But the game provided more than enough entertainment for an energetic sellout crowd of 42,177 at Pacific Bell Park.

    The most exciting moment came when Bonds walked to the plate with two runners on and the Giants trailing 4-1 in the fifth inning.

    After taking a first-pitch ball from winning pitcher Chuck Finley, Bonds connected with his maple bat, hitting a drive to right field. He tossed his bat aside and raised his arms to the sky as the ball sailed into San Francisco Bay for the first splash homer in postseason history.

    "It changes the mood in the dugout,'' Bonds said. "It gets everybody fired up. But then they came back and took the lead.''

    The ball was quickly scooped up by a fan in a small boat with a net as Bonds rounded the bases and kissed his son as he crossed home plate.

    Bonds' fourth postseason homer this year and fifth of his career caught nearly everyone's attention. Some of the Minnesota Twins watched the at-bat as they took batting practice down the coast in Anaheim before Game 4 of the ALCS.

    Kannon Kile

    Kannon Kile celebrates the Cardinals' win with a high-five to Jason Isringhausen.

    The homer was just the second Finley had allowed to a lefty in his past 62 starts. But then again, Bonds is no normal lefty.

    "I didn't see him hit it, he hit it so hard,'' Finley said. "I only knew it was a home run when he threw his arms up.''

    After Marrero's homer down the left-field line off losing pitcher Jay Witasick gave the Cardinals the lead, they didn't let Bonds beat them his next time up, walking him intentionally with a runner on second.

    The move, which put the go-ahead run on base, prompted the chicken dance to be shown on the center-field scoreboard and the fans to boo.

    "I'm just trying to figure out our best chance to win the game,'' La Russa said. "I think it makes sense.''

    Benito Santiago then hit a slow roller under Dave Veres' glove for an infield single to load the bases. Veres struck out Reggie Sanders and Steve Kline retired J.T. Snow on a groundout -- the third time the Giants left the bases loaded. San Francisco stranded 11 runners overall.

    "We just couldn't get that big hit today,'' Giants manager Dusty Baker said.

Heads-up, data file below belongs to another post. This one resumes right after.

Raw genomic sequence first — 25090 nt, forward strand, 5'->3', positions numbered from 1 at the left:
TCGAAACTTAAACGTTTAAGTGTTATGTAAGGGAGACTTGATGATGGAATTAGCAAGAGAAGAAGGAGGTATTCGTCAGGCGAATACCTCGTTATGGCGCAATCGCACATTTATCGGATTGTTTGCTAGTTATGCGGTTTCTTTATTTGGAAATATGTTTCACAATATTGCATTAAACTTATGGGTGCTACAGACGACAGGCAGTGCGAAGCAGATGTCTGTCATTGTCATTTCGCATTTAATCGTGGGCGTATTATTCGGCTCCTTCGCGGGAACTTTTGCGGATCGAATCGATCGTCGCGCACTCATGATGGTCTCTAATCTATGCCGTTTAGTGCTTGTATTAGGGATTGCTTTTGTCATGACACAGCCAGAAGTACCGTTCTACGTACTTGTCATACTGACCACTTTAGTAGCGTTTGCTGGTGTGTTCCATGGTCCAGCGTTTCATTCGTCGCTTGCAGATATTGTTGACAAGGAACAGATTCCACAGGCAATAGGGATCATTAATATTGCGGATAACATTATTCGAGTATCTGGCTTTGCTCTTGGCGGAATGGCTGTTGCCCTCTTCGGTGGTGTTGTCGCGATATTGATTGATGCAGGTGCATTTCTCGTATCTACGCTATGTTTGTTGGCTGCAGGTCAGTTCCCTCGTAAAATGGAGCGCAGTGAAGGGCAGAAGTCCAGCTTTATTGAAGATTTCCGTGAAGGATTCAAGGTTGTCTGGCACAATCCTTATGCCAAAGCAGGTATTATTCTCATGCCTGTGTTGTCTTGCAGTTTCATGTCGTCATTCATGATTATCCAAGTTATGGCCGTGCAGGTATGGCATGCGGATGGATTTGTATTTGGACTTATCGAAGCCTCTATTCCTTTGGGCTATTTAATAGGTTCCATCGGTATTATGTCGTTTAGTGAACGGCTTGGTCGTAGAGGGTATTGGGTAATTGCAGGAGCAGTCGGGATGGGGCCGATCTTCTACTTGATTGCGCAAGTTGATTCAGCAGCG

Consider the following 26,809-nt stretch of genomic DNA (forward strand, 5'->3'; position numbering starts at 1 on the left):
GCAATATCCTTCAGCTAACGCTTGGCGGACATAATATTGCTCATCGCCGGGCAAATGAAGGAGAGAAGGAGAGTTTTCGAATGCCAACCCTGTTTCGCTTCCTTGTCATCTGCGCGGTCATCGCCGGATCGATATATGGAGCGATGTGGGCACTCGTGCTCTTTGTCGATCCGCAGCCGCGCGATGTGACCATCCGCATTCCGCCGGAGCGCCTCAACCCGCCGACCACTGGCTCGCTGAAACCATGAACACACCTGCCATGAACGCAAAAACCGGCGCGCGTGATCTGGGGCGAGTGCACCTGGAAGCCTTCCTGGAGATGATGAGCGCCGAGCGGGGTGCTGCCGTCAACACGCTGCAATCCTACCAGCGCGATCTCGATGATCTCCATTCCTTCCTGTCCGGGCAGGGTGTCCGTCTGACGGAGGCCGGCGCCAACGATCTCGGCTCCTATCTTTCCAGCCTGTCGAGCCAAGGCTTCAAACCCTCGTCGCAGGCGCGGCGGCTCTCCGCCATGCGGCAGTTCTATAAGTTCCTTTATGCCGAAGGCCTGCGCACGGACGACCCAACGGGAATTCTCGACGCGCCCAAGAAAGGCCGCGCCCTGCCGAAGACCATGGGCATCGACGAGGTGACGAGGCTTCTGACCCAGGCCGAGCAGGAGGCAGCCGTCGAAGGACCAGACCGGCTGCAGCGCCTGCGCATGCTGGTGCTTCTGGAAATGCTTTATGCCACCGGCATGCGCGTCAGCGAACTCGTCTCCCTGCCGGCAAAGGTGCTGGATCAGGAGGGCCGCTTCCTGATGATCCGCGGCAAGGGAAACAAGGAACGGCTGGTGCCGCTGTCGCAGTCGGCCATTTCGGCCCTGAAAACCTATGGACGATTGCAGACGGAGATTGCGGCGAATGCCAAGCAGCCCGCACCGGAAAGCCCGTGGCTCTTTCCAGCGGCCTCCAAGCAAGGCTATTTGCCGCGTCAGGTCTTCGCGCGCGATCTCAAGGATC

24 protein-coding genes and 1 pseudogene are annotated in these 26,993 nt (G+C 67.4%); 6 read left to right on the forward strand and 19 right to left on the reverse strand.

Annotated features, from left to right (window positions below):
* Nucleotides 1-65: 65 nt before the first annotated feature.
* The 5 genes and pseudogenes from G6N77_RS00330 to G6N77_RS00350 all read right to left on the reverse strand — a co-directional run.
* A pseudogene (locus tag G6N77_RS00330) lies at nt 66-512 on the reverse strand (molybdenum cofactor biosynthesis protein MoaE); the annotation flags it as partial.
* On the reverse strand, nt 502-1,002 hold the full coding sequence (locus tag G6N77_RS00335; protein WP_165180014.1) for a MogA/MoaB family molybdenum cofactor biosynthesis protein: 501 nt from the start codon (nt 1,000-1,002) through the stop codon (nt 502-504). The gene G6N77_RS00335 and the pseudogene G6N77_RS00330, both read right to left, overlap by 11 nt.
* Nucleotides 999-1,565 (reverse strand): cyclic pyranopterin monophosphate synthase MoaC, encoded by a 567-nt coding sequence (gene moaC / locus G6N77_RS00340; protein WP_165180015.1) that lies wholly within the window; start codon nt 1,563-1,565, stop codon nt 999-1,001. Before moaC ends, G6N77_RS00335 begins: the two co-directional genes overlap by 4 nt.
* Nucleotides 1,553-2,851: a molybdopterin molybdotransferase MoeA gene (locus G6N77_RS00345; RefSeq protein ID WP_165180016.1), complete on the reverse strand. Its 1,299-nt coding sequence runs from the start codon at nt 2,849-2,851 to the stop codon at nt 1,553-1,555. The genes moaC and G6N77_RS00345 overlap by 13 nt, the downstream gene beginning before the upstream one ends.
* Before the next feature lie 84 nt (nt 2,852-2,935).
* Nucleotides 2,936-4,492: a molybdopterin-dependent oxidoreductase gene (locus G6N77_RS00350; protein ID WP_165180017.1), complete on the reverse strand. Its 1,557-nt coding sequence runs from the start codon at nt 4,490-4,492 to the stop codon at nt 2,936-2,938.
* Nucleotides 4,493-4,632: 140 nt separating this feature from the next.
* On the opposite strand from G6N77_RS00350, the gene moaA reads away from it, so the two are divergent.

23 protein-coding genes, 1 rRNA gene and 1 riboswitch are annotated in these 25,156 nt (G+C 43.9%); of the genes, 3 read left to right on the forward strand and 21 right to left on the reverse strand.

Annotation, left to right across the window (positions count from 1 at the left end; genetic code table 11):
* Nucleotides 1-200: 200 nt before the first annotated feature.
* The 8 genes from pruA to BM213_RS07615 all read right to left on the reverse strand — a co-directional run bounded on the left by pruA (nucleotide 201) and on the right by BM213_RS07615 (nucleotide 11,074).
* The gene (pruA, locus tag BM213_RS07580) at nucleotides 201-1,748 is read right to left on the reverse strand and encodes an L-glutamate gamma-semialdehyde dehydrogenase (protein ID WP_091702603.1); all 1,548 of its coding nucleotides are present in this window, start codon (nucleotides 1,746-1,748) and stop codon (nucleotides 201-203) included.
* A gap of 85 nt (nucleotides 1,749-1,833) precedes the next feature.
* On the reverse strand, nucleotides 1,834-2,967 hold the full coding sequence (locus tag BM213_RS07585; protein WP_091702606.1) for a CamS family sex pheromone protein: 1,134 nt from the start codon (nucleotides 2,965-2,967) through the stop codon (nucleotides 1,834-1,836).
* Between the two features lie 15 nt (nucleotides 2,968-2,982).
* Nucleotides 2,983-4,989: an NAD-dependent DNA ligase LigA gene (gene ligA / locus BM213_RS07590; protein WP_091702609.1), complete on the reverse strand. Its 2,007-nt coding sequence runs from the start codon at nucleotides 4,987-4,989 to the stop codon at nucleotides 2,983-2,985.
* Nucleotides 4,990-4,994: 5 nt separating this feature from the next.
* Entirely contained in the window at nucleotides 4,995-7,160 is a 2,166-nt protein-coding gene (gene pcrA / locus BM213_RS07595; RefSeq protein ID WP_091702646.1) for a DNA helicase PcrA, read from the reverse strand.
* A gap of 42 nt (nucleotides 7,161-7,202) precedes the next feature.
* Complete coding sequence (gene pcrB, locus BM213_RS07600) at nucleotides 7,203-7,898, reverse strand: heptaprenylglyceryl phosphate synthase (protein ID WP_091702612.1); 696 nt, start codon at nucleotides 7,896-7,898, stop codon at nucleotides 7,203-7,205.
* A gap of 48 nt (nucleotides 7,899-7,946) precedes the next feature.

Both teams looked discombobulated early with wild throws, miscommunications and blunders in the field leading to early runs.

    Finley overcame two misplays in the first. Shortstop Edgar Renteria committed an error and Vina forgot to cover second base on a force. But Finley retired Sanders with the bases loaded to end the inning as the Cardinals escaped a near collision between Vina and Edmonds in center.

    "We just didn't capitalize on what was given to us today,'' Rich Aurilia said.

    The Giants took a 1-0 lead in the second on Aurilia's sacrifice fly after neither Finley nor third baseman Albert Pujols tried to field a bunt by Ortiz that loaded the bases.

    San Francisco then loaded the bases with two outs for Bonds, but the slugger just missed and popped up a ball to right field. Bonds clapped his hands in disgust at the missed chance.

    "I was fortunate to make a good enough pitch to pop him up,'' Finley said. "That could have been the game right there.''

    Vina almost collided with J.D. Drew this time, prompting a conference of Cardinals that started on the field and continued in the dugout between innings.

    "We weren't playing the best defense we could play,'' Matheny said. "Chuck did a great job keeping his composure giving us a chance because things could have gotten ugly.''

    St. Louis capitalized on a third-strike wild pitch by Ortiz and Lofton misjudging Vina's line-drive double to center to score two runs in the third and take their first lead of the series.

    Matheny's first homer since April 26 -- a span of 279 at-bats -- made it 3-1 in the fourth.

    In the fifth, Edmonds hit the first ball of the day into McCovey Cove, but it was just foul down the right-field line. He then hit the next pitch over Bonds' head in left.

    Game notes

    The 13 homers in the series are tied for the most in NLCS history. ... The Giants have scored in the first or second inning in 16 straight games. ... The Cardinals had lost nine of 10 NLCS games.

    Copyright by STATS LLC and The Associated Press